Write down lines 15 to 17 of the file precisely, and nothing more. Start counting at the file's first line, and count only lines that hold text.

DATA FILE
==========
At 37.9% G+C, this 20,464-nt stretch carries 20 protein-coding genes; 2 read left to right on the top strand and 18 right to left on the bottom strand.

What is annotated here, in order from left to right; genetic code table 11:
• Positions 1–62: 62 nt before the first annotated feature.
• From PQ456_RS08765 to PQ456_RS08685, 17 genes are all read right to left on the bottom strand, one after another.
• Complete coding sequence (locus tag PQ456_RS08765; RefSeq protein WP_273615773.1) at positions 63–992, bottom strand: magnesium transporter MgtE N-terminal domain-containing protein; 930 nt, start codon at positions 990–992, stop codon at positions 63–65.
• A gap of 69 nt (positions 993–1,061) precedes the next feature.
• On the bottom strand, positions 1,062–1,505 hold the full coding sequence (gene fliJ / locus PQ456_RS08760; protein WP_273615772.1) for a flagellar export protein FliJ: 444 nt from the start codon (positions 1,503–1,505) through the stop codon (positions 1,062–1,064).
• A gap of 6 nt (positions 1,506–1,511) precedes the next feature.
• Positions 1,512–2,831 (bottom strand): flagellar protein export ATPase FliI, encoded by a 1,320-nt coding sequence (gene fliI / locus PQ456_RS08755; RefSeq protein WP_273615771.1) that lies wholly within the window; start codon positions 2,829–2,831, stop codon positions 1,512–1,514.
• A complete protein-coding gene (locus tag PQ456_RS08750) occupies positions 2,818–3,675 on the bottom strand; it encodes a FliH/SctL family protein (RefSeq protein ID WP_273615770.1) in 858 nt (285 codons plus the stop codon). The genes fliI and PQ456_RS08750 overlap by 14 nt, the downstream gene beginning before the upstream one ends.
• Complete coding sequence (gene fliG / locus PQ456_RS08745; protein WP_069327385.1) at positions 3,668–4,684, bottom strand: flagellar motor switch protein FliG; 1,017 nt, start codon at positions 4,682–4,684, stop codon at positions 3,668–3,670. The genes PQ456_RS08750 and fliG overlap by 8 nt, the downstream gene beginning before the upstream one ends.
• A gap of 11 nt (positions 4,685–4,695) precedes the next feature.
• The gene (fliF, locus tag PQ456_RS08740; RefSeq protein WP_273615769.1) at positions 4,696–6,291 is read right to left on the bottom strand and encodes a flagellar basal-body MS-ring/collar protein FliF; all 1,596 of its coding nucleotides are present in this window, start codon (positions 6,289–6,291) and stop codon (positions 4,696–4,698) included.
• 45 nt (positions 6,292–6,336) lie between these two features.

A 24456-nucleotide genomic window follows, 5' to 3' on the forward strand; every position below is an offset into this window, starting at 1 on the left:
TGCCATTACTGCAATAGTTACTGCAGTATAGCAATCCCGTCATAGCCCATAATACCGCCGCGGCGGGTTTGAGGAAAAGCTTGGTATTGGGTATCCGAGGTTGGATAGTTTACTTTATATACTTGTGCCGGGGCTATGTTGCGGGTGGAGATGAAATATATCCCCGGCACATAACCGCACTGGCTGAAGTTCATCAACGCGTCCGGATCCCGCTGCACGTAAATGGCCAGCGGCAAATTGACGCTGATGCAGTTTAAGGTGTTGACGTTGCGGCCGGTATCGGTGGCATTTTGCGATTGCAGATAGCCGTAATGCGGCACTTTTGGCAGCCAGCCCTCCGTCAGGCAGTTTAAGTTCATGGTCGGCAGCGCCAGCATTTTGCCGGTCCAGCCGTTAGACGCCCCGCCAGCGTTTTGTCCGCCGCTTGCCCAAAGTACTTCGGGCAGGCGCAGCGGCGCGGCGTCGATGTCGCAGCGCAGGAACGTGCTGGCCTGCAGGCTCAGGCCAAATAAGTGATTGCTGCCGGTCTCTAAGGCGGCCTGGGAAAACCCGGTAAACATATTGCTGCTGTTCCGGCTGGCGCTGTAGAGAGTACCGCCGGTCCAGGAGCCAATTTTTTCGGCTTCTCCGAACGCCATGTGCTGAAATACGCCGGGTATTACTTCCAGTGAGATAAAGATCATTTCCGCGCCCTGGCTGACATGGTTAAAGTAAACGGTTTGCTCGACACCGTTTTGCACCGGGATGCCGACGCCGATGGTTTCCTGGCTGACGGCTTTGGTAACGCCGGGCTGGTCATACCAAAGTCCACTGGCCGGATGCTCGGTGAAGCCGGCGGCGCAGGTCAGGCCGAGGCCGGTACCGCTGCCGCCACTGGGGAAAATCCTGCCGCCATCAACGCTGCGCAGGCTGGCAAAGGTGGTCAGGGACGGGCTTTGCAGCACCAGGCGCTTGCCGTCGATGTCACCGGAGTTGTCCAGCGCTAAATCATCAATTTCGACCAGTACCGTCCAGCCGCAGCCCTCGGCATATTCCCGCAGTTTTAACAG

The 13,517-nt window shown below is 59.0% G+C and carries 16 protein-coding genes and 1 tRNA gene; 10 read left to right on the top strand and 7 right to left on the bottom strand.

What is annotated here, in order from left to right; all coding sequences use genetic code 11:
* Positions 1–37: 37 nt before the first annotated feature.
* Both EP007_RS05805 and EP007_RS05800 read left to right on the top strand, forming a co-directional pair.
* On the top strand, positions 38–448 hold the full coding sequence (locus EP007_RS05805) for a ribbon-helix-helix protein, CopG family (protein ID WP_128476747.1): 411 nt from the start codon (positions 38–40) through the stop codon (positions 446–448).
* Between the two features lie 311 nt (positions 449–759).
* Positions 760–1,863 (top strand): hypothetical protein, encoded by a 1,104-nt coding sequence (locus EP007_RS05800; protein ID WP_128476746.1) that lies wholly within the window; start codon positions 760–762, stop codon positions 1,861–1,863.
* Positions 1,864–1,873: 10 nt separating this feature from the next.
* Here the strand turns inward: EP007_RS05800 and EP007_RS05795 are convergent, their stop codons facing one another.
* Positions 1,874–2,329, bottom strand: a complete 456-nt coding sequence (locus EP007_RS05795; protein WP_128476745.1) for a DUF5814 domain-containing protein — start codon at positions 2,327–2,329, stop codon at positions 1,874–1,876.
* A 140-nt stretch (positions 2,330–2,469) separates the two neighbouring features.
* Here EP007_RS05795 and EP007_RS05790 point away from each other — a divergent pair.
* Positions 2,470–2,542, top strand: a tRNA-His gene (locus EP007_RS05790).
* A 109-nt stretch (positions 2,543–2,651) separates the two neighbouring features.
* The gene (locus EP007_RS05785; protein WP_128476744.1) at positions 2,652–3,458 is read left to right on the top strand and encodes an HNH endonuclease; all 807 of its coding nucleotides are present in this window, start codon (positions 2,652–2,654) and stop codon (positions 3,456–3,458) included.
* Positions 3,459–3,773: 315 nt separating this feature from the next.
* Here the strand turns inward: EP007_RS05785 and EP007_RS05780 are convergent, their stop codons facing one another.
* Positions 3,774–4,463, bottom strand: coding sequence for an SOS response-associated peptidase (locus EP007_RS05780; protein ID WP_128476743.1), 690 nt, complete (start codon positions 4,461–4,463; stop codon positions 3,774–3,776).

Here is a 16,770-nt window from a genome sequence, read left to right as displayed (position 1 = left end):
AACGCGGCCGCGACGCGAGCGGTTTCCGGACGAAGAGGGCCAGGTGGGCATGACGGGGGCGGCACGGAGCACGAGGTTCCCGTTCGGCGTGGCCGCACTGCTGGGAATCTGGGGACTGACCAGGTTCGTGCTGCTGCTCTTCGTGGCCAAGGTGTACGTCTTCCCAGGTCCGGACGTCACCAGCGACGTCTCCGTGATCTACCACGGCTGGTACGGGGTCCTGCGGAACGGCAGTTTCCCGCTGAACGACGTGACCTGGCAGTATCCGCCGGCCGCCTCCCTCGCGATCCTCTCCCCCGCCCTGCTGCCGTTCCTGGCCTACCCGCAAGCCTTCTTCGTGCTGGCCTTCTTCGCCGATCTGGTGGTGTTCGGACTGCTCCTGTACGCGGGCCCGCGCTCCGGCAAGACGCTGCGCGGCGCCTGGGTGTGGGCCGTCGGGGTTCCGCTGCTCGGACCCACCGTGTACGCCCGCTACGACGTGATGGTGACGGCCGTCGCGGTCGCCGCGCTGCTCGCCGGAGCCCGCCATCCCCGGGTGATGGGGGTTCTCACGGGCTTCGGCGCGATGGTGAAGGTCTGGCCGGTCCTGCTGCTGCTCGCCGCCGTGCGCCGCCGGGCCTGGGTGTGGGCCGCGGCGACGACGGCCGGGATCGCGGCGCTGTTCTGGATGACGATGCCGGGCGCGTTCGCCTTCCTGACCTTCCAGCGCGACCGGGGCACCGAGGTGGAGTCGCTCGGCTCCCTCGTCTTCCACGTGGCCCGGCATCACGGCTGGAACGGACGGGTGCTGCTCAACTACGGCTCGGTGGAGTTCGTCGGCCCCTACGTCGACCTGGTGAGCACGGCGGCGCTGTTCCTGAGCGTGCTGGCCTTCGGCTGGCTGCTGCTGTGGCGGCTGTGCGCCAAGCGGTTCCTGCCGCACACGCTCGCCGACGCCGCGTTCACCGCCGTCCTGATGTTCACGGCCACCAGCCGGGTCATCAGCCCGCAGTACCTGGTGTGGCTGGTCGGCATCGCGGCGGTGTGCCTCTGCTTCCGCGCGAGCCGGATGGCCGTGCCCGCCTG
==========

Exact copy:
A 24456-nucleotide genomic window follows, 5' to 3' on the forward strand; every position below is an offset into this window, starting at 1 on the left:
TGCCATTACTGCAATAGTTACTGCAGTATAGCAATCCCGTCATAGCCCATAATACCGCCGCGGCGGGTTTGAGGAAAAGCTTGGTATTGGGTATCCGAGGTTGGATAGTTTACTTTATATACTTGTGCCGGGGCTATGTTGCGGGTGGAGATGAAATATATCCCCGGCACATAACCGCACTGGCTGAAGTTCATCAACGCGTCCGGATCCCGCTGCACGTAAATGGCCAGCGGCAAATTGACGCTGATGCAGTTTAAGGTGTTGACGTTGCGGCCGGTATCGGTGGCATTTTGCGATTGCAGATAGCCGTAATGCGGCACTTTTGGCAGCCAGCCCTCCGTCAGGCAGTTTAAGTTCATGGTCGGCAGCGCCAGCATTTTGCCGGTCCAGCCGTTAGACGCCCCGCCAGCGTTTTGTCCGCCGCTTGCCCAAAGTACTTCGGGCAGGCGCAGCGGCGCGGCGTCGATGTCGCAGCGCAGGAACGTGCTGGCCTGCAGGCTCAGGCCAAATAAGTGATTGCTGCCGGTCTCTAAGGCGGCCTGGGAAAACCCGGTAAACATATTGCTGCTGTTCCGGCTGGCGCTGTAGAGAGTACCGCCGGTCCAGGAGCCAATTTTTTCGGCTTCTCCGAACGCCATGTGCTGAAATACGCCGGGTATTACTTCCAGTGAGATAAAGATCATTTCCGCGCCCTGGCTGACATGGTTAAAGTAAACGGTTTGCTCGACACCGTTTTGCACCGGGATGCCGACGCCGATGGTTTCCTGGCTGACGGCTTTGGTAACGCCGGGCTGGTCATACCAAAGTCCACTGGCCGGATGCTCGGTGAAGCCGGCGGCGCAGGTCAGGCCGAGGCCGGTACCGCTGCCGCCACTGGGGAAAATCCTGCCGCCATCAACGCTGCGCAGGCTGGCAAAGGTGGTCAGGGACGGGCTTTGCAGCACCAGGCGCTTGCCGTCGATGTCACCGGAGTTGTCCAGCGCTAAATCATCAATTTCGACCAGTACCGTCCAGCCGCAGCCCTCGGCATATTCCCGCAGTTTTAACAG

The 13,517-nt window shown below is 59.0% G+C and carries 16 protein-coding genes and 1 tRNA gene; 10 read left to right on the top strand and 7 right to left on the bottom strand.